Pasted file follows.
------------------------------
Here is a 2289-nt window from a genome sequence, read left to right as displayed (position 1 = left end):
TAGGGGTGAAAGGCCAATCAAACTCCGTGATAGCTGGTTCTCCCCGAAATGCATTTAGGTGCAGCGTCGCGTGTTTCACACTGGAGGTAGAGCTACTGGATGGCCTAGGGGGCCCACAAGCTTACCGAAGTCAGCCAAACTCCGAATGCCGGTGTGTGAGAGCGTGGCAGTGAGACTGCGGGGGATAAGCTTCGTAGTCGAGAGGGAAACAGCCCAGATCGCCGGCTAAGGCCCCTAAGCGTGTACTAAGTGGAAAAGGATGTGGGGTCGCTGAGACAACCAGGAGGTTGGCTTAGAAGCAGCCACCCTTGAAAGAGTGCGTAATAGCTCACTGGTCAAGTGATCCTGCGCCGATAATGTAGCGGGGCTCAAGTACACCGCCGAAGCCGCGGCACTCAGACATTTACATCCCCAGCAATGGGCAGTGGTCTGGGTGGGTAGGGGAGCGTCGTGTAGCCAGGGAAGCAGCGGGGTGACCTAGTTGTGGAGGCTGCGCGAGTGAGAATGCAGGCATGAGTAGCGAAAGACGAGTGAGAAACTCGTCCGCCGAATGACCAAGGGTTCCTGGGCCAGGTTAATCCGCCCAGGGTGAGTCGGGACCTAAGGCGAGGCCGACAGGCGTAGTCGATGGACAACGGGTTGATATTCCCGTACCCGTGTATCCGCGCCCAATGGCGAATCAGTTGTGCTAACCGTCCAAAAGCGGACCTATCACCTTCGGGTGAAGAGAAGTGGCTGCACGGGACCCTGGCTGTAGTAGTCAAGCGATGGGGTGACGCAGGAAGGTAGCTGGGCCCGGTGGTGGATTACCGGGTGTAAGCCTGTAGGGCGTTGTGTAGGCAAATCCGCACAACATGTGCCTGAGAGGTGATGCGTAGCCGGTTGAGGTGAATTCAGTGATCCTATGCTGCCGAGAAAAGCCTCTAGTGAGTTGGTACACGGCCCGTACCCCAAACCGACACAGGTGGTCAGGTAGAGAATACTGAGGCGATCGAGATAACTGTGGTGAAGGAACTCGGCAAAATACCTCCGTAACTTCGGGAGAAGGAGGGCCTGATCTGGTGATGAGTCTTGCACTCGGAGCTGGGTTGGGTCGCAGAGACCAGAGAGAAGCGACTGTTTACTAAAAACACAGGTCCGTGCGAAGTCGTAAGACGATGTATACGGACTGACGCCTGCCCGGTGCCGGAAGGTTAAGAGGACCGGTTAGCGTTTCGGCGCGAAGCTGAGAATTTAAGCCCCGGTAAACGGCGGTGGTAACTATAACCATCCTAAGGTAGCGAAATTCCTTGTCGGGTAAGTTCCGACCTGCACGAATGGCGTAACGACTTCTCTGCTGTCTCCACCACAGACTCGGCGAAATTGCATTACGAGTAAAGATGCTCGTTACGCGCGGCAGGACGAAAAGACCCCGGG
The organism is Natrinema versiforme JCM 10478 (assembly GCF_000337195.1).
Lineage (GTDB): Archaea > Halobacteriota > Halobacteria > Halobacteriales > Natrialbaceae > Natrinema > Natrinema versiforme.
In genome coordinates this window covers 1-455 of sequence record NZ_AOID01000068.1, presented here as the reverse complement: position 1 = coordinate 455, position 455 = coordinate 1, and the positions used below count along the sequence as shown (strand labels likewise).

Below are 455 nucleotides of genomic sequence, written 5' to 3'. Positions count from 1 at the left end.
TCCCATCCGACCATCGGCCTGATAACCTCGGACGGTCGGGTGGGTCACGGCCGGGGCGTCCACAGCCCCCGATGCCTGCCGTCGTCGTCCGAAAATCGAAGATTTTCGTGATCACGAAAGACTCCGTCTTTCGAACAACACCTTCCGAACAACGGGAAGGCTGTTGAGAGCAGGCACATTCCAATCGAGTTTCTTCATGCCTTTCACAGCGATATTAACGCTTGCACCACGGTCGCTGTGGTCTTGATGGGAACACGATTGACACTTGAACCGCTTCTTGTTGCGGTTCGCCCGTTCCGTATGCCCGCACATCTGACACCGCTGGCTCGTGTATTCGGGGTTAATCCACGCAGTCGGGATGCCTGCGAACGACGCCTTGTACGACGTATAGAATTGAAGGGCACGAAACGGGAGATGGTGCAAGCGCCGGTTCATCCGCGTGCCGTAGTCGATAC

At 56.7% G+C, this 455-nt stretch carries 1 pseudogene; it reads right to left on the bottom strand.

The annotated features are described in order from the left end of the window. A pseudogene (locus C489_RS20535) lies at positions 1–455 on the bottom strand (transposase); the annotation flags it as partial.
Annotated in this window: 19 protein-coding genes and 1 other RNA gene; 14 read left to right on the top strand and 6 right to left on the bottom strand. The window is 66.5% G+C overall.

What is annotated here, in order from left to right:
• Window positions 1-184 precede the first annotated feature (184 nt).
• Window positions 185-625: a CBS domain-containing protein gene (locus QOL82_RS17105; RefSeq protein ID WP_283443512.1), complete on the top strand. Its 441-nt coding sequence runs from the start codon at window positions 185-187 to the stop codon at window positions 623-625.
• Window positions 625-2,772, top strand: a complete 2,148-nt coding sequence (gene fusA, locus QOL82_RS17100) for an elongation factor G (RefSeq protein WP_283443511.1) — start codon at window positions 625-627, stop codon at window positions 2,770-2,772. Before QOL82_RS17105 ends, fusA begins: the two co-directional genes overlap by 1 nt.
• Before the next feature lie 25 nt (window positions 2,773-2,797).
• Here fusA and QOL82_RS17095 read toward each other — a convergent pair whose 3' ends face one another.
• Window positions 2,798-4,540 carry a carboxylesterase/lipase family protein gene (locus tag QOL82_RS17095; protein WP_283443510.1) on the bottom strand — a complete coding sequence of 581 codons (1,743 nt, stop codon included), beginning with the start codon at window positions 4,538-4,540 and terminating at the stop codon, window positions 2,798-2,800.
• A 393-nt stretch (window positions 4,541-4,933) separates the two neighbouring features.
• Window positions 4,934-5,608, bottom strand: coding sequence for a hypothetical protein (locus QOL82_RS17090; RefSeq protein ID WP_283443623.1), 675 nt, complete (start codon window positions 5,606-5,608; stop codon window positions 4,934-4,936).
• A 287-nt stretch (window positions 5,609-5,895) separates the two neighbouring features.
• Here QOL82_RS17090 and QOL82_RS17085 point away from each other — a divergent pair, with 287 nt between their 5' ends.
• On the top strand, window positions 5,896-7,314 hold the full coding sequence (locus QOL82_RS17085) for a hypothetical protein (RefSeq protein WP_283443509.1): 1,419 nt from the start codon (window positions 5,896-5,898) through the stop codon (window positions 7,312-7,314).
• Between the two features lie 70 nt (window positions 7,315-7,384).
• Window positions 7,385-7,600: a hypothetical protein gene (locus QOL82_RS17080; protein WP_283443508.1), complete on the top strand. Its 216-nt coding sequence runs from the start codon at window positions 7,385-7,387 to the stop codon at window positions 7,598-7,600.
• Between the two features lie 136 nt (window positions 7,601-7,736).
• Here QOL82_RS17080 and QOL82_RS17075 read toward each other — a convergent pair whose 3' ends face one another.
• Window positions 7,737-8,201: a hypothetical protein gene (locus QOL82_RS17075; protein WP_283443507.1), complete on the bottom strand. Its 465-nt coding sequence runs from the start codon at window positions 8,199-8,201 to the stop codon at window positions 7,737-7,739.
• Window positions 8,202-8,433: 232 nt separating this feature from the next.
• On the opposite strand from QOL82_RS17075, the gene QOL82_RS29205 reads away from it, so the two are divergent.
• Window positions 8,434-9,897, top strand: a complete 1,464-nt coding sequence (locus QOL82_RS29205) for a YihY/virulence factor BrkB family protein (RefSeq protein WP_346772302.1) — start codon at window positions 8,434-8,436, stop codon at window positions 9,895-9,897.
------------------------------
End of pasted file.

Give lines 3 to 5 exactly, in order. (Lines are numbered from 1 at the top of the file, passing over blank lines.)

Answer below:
The organism is Natrinema versiforme JCM 10478 (assembly GCF_000337195.1).
Lineage (GTDB): Archaea > Halobacteriota > Halobacteria > Halobacteriales > Natrialbaceae > Natrinema > Natrinema versiforme.
In genome coordinates this window covers 1-455 of sequence record NZ_AOID01000068.1, presented here as the reverse complement: position 1 = coordinate 455, position 455 = coordinate 1, and the positions used below count along the sequence as shown (strand labels likewise).